Once the CRS shims are installed after sight-in, the elevation dial will
stop turning shortly past the original zero point when being returned
(turning clockwise direction) from a temporary elevation adjustment.
The shooter can then turn the elevation knob a partial turn in a counterclockwise direction until the zero reference and radius bar are correctly
aligned—achieving the original zero point.
Using the Side Focus
Viper HS LR riflescopes use a side focus adjustment which provides
maximum image sharpness and eliminates parallax error.
Setting the side focus:
1. Be sure the reticle is correctly
focused (see Reticle Focus on page 5).
2. Turn the side focus knob until the
target image is as sharp as possible.
The yardage numbers referenced on
knob should closely match the actual
yardage to the target.
3. Check for parallax error by moving
your head back and forth while looking
through the scope. The focus is correct if there is no apparent shift of
the reticle on the target. If you notice any shift, adjust the focus knob
slightly until all shift is eliminated.
Parallax is a phenomenon that results when the target image
does not quite fall on the same optical plane as the reticle
within the scope. When the shooter’s eye is not precisely
centered in the eyepiece, there can be apparent movement of
the target in relation to the reticle, which can cause a small
shift in the point of aim. Parallax error is most problematic
for precision shooters using high magnification.
To get the best performance from your Viper HS LR riflescope, proper
mounting is essential. Although not difficult, the correct steps must be
followed. If you are unsure of your abilities, it would be best to use the
services of a qualified gunsmith.
Rings and Bases
Mount an appropriate base and matching rings to your rifle according
to the manufacturer’s instructions. The Vortex Viper HS LR riflescopes
require 30 mm rings.
Use the lowest ring height that will provide complete clearance of scope
and rifle—avoiding any contact with barrel, receiver, bolt handle or any
other part of the rifle. A low mounting height will help assure proper
cheek weld, aid in establishing a solid shooting position, and promote fast
Eye Relief and Reticle Alignment
After installing the bottom ring halves on the mounting base, place the
riflescope on the bottom ring halves and loosely install the upper ring
halves. Before tightening the scope ring screws, adjust for maximum eye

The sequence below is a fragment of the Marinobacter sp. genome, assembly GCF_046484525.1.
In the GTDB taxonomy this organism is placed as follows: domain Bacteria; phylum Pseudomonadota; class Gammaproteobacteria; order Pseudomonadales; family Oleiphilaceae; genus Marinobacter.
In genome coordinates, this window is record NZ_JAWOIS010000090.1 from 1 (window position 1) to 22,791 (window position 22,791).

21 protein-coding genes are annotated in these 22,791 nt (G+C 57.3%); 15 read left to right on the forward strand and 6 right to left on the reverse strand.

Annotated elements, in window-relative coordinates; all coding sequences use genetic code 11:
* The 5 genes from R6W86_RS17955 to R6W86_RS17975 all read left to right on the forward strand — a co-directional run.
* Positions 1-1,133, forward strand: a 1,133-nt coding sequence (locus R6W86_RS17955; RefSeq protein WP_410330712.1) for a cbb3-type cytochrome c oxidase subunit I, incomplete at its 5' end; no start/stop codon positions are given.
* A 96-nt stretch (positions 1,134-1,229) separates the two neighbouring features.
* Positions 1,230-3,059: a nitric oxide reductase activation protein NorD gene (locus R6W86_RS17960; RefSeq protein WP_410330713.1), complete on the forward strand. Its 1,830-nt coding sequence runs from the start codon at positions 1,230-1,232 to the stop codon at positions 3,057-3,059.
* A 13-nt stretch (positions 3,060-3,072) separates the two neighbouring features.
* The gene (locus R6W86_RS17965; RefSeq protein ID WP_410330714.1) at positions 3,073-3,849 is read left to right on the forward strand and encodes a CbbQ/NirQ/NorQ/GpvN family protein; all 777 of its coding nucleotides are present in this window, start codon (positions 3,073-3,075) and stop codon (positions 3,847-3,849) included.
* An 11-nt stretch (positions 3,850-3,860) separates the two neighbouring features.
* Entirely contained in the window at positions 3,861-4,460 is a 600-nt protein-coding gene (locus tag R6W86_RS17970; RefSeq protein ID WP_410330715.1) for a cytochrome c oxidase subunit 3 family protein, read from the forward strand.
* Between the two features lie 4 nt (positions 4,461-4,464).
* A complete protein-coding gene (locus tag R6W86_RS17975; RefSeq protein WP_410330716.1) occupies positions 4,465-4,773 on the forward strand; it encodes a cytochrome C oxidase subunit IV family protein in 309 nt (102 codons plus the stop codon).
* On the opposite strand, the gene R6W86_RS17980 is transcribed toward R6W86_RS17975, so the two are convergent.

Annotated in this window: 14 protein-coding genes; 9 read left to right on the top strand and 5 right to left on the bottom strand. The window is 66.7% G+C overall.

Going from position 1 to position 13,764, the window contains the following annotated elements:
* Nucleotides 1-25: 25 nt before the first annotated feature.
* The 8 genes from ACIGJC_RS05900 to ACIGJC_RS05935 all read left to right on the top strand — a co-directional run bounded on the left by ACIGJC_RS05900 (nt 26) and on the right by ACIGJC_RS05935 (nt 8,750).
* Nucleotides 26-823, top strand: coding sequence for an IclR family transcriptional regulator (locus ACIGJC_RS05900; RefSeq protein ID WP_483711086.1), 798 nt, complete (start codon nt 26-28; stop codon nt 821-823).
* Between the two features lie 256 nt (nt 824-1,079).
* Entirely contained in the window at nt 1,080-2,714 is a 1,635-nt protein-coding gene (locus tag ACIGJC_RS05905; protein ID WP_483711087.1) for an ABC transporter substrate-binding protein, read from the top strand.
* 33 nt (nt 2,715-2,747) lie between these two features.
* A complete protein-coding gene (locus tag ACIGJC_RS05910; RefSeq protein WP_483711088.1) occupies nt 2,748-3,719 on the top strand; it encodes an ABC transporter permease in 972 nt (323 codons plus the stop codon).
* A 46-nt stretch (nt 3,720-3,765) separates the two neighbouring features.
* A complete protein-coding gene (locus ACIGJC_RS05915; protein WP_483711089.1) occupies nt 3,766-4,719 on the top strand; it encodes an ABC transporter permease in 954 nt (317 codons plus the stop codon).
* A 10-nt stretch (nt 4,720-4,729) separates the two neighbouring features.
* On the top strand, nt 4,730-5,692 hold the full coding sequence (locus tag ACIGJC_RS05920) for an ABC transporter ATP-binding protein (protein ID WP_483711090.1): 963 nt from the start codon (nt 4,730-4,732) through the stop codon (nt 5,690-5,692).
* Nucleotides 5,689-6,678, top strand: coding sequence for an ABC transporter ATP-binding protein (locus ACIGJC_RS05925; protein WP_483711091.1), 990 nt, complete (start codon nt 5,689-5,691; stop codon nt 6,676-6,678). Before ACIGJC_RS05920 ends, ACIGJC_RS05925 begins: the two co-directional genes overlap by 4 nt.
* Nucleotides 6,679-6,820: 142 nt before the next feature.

relief to avoid injury from recoil:
1. Set the riflescope to the middle of its magnification range.
2. Slide the riflescope as far forward as possible in the rings.
3. While viewing through the riflescope in a normal shooting
position, slowly slide the riflescope back towards your face. Pay
attention to the field of view. Stop sliding the riflescope back as soon
as you see the full field of view.
4. Without disturbing the front-back placement, rotate the riflescope
until the vertical crosshair exactly matches the vertical axis of the
rifle. Use of a reticle leveling tool, a weight hung on a rope, flat feeler
gauges, or a bubble level will help with this procedure.
After aligning the reticle, tighten and torque the ring screws down per the
Initial bore sighting of the riflescope will save time and money at the range.
This can be done in a number of ways. A mechanical or laser bore sighter
can be used according to the manufacturer’s instructions. On some rifles,
bore sighting can be done by removing the bolt and sighting through the
To visually bore sight a rifle:
• Place the rifle solidly on a rest and remove the bolt.
• Sight through the bore at a target approximately 100 yards away.
• Move the rifle and rest until the target is visually centered inside the
• With the target centered in the bore, make windage and elevation
adjustments until the reticle crosshair is also centered over the target.
Final Range Sight-In and CRS Stop-Set
After the riflescope has been bore-sighted, final sight-in and CRS stop-set
should be done at the range. Sight in and zero the riflescope at the preferred
distance using the exact ammunition expected to be used while shooting.
100 yards is the most common zero distance, although a 200 yard zero may
be preferred for long range applications.
Be sure the reticle is in focus (see Reticle Focus on page 5) and
set the side focus adjustment to match the distance being used for
1. Following all safe shooting practices, fire a three-shot group as
precisely as possible.
2. Next, adjust the reticle to match the approximate center of the shot
group (see Windage and Elevation Adjustments on page 6).
Note: If the rifle is very solidly mounted and cannot be moved, simply
look through the scope and adjust the reticle until it is centered on the
3. Carefully fire another three-shot group and see if the bullet group is
centered on the bullseye.
This procedure can be repeated as many times as necessary to achieve a